As I work with schools and talk about the power of connecting and learning with educators around the world, I give a warning to leadership that they are about to open “Pandora’s Box”. Although I do not mean that it will unleash all the “evils of the world”, I do believe that it does open up teachers to practices, teaching, learning, and leadership from around the world.  Once educators (and more and more students everyday) see what is happening in other schools, the expectation gets higher for their own organization.
    To many leaders, this is exciting.  To others, it is terrifying.  When you know that your school and your practices can be openly compared to the world, it can be daunting, but many will see it as an opportunity to do something great.  Those leaders that see it this way, are the ones that usually have little to worry about.  They don’t want their teachers to be better solely because of them; they just want their teachers to be better.
    What I have seen with many people that have started to connect is a struggle with what they see, and what they have.  Oftentimes, what they see is not as great as they may perceive, as schools rarely, if ever, post the things that they struggle with (many times because of professional and confidentiality reasons), and there is a “grass is always greener” mindset.  That being said, when educators see others have an openness in learning and promote innovative teaching and learning, many educators are wondering why they are often stifled in their own career.  Sometimes it is perception, but sometimes it is reality.
    Many people that are already striving to be better are sponges and crave mentorship, but this is something that you should always be able to get within.  Unfortunately, that is not always the case  (Kristen Swanson writes a nice piece on finding someone to push you to be better), and people start to tap into “virtual mentors”, whether the “mentor” knows it or not.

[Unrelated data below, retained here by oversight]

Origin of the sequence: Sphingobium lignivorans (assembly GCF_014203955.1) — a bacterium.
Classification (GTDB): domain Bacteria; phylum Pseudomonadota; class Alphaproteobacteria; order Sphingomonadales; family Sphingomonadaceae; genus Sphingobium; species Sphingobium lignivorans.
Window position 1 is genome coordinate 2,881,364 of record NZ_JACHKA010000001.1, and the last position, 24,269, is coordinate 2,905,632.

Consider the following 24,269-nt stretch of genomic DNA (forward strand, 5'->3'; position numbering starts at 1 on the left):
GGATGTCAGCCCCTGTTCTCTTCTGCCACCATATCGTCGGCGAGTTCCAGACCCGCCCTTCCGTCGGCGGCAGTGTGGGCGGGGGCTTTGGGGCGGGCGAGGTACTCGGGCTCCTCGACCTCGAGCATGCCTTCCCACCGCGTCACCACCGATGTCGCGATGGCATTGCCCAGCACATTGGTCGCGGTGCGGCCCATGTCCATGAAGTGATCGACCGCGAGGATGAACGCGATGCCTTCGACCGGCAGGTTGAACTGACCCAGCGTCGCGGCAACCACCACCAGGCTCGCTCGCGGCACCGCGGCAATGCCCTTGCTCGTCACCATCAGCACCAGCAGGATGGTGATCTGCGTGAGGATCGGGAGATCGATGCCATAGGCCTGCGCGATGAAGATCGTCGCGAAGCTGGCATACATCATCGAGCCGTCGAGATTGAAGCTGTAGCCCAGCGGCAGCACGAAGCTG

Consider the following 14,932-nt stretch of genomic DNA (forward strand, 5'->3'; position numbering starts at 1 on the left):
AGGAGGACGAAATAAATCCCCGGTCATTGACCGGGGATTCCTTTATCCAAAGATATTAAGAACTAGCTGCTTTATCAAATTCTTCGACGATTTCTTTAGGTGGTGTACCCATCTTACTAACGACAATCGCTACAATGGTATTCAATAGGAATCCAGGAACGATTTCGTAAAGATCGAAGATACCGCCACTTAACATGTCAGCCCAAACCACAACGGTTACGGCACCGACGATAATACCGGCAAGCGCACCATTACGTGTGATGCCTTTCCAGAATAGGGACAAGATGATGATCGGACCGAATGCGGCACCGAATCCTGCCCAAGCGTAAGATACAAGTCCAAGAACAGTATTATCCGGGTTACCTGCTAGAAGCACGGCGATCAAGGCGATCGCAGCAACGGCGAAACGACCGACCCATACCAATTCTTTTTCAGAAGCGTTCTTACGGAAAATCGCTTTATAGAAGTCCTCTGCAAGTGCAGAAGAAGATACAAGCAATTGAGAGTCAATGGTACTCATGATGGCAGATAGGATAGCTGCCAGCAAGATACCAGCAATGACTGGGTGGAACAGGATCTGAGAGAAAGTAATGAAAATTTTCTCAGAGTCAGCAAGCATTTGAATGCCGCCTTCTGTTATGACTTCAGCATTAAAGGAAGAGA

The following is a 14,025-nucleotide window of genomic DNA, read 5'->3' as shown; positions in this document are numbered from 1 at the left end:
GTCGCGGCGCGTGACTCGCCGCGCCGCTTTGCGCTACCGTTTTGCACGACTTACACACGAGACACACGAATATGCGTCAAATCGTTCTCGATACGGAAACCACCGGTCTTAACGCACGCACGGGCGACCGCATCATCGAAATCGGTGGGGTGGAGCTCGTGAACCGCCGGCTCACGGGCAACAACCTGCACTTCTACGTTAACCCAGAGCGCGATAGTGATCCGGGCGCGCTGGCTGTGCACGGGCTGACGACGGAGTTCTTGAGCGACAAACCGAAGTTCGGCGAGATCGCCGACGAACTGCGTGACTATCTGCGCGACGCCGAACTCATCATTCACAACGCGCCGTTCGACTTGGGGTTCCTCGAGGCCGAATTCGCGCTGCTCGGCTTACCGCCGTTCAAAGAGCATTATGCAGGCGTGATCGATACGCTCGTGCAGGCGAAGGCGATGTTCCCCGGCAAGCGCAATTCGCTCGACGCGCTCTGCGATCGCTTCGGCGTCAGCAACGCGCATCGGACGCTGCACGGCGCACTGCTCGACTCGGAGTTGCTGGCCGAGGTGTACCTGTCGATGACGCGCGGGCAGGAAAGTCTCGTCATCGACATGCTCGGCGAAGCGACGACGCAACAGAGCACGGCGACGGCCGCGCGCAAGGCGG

Should schools be afraid of this?  Probably as much as a hotel should be scared of Trip Advisor. Everyone can say they are great but when you are held to the standard of others, it is not as easy to get away with if it is not true.  I see the accountability to one another, which creates an inherent need to be better for students, as a positive. I continue to struggle why others wouldn’t see it the same way.


    • Show Comments (0)

    Your email address will not be published. Required fields are marked *

    comment *

    • name *

    • email *

    • website *


    You May Also Like

    The Innovator’s Mindset

    Carol Dweck’s famous book, “Mindset”, was one that was (is) hugely popular with educators, ...

    The First Step to Change

    I get a lot of emails asking about creating the conditions for change and ...

    Innovate Inside the Box (The Book)

    It is with great pleasure that I share  “Innovate Inside the Box: Empowering Learners ...

    An Acronym Leading to Empowerment in Schools (CEE)

    There are so many acronyms in education, that it could become a little overwhelming. ...

    3 Tips on Dealing with “Teacher-Stress”

    There are a lot of tweets on Twitter, or things heard at conferences or ...

    There Should Be More than One “Lead Learner”

    (Note…based on the first few comments I wanted to update the post to reflect ...